Leave it to beavers
Europe’s rivers are not flowing free, and it isn’t because of the Eurasian beaver. A recent survey published in Nature found an absolutely shocking 1.2 million barriers blocking the free flow of streams and rivers in 36 European countries – which was 60 percent more than had been thought to exist, ZME Science reports. The culprits aren’t just deliberate dams but sundry small constructs as low as 20 centimeters (about 8 inches), which is enough to cause disruption. Why is this bad? It disrupts the crucial movement of sediment and animals, mainly migratory ones and is terrible for biodiversity.
Describing why biodiversity matters is sort of like describing why breathing is good. A year-old article in Deutsche Welle, arbitrarily suggesting that a million species are in danger (could be more) explains the issue well. To take the selfish perspective, the more species abound, the more options there are for us. You may not think saving a spotted toad or aquatic mammal matters, but ecological systems are astoundingly complex and the decline or total loss of any species can have unpredictable ripple effects that reach us as well. “For instance, a fall in earthworms, fungi or soil microbes limits the amount of recycled nutrients in the soil and the number of holes for rainwater to flow through, stunting crop growth and hindering humanity’s ability to feed itself,” DW writes. This applies to bugs too. Have some appreciation: Mass insecticide, viewing insects as a “pest,” could spell future famine.
Accidentally creating marshes on the Hudson
A new study of tidal marsh resilience to sea level rise found, unexpectedly, that about half the marshes along the Hudson River estuary are growing two to three times faster than sea level rise. First of all, that’s apparently good news for marsh residents in this time of sea level rise. But Brian Yellen at the University of Massachusetts Amherst and colleagues found that over half of the tidal marshes along the Hudson had formed since 1850, meaning humans inadvertently created them through industrial developments along the river banks – including, for instance, building jetties and berms. Oops. The article appears in the journal of Earth Surfaces Processes and Landforms.
NASA joins warning that plants are taking up less CO2
Simplistically, one would think that if plants breathe in carbon dioxide and turn it into sugars for growth by photosynthesis, more CO2 means more growth means more CO2 absorption from the atmosphere. This is called the “CO2 fertilization effect.” Yay. So trees are good – but NASA is the latest scientific group to notice “an unsettling trend – as levels of CO2 in the atmosphere increase, 86 percent of land ecosystems globally are becoming progressively less efficient at absorbing it.” How much less efficient? A lot? “Since 1982, the global average CO2 fertilization effect has decreased steadily from 21 percent to 12 percent per 100 parts per million of CO2 in the atmosphere,” stated Ben Poulter, study co-author and scientist at NASA’s Goddard Space Flight Center.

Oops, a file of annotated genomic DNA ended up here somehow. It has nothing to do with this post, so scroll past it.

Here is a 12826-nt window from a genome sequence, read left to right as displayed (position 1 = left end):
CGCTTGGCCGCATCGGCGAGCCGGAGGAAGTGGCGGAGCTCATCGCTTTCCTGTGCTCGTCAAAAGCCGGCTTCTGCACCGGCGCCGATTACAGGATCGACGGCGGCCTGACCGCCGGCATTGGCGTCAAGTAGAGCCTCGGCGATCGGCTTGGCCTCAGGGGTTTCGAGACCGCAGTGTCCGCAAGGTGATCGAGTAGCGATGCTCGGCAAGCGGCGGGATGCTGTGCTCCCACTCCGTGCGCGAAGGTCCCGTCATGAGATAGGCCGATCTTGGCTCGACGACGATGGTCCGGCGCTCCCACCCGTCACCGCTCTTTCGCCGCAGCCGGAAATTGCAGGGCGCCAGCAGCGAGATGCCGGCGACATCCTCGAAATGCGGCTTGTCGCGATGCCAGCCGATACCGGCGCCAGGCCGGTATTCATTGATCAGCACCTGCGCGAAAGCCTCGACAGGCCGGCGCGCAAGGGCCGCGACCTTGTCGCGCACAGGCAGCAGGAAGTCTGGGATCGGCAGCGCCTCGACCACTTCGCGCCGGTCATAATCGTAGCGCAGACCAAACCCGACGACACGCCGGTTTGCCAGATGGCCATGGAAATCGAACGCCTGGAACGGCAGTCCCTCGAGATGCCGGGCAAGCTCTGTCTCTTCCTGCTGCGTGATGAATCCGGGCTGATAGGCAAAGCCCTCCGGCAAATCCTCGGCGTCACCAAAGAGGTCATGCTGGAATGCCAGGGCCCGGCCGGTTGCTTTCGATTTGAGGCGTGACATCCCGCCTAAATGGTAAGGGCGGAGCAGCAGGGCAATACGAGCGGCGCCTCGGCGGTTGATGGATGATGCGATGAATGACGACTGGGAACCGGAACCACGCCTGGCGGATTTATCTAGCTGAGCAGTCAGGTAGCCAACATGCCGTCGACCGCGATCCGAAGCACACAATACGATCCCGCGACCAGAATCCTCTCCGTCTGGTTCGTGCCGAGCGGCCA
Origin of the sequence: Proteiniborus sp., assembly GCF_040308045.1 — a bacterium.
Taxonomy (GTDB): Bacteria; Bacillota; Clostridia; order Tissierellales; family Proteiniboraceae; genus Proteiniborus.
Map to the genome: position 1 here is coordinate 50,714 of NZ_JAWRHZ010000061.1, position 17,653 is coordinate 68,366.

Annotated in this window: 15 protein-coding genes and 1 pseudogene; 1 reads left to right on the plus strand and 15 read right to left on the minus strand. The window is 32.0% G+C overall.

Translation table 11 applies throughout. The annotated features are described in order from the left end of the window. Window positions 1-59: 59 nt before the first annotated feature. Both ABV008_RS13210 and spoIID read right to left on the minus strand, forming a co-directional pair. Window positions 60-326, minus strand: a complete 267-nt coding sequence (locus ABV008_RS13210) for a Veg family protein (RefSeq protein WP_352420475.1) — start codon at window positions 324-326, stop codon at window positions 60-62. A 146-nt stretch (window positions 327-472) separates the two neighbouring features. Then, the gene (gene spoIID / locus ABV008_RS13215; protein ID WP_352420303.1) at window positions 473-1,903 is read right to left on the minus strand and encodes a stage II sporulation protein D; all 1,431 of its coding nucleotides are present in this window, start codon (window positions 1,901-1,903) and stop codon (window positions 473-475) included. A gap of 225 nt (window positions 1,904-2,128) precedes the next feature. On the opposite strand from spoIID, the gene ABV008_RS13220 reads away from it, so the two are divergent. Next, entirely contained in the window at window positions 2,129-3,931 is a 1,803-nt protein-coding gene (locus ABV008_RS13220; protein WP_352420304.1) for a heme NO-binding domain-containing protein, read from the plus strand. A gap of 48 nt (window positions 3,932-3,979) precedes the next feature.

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What on Earth, literally? It means the ability of reforestation and plants in general to save us from our emissions is declining. The problem, NASA agrees, is other constraints: nutrients in the soil, water, and so on. So the plants may adore the air, but they still can’t make more sugar from it than the other conditions permit.
Water, water everywhere – including your living room
Apropos of water, when will your dream view of the sea turn into nightmare? Maybe sooner than we’ve been thinking, warn Prof. Martin Siegert, sea level rise guru John Englander and colleagues in an article for Cell (One Earth). During the 20th century, sea level rise was dominated by the thermal expansion of water: the cooler the water is, the more compact it is, and vice versa. The problem facing us is how fast the ice sheets will melt, and the team suspects that the estimates by the Intergovernmental Panel on Climate Change have focused on the low end of possible outcomes. Englander stresses to Haaretz that science doesn’t have a time frame on ice sheet melting – it could take centuries. But it could be faster than we’ve been thinking.
COVID on the brain
Finally, just to showcase that science is a developing thing, researchers at the University of Washington have discovered that the spike protein of the coronavirus behind COVID-19 can cross the blood-brain barrier in mice. So? That indicates the SARS-CoV-2 virus can invade not just the respiratory and digestive and procreative systems, but the brain too. This may help explain “COVID brain” – a fogginess that persists after infection in some people. We live, we learn. Apropos of COVID and the cold, we are advised that the freshest waves of pandemic sweeping the northern hemisphere may be spurred by the cold weather.
No, cold per se doesn’t make you sick and it never did, and the medical establishment remains divided on the cause of the seasonality of the flu, the common cold and COVID. Current thinking is that it’s cold so we stay indoors, vulnerable to interaction with the sick and their inadvertent droplet spray; the change in humidity; the viral particle may survive outside the host (i.e., remain infectious on surfaces or in the air) for longer in cold weather than in hot; it goes on. The bottom line is climate change is bringing not only hotter weather but colder snaps too, and we cannot, must not, be sanguine just because Pfizer and Moderna and possibly other companies too are bringing out vaccines.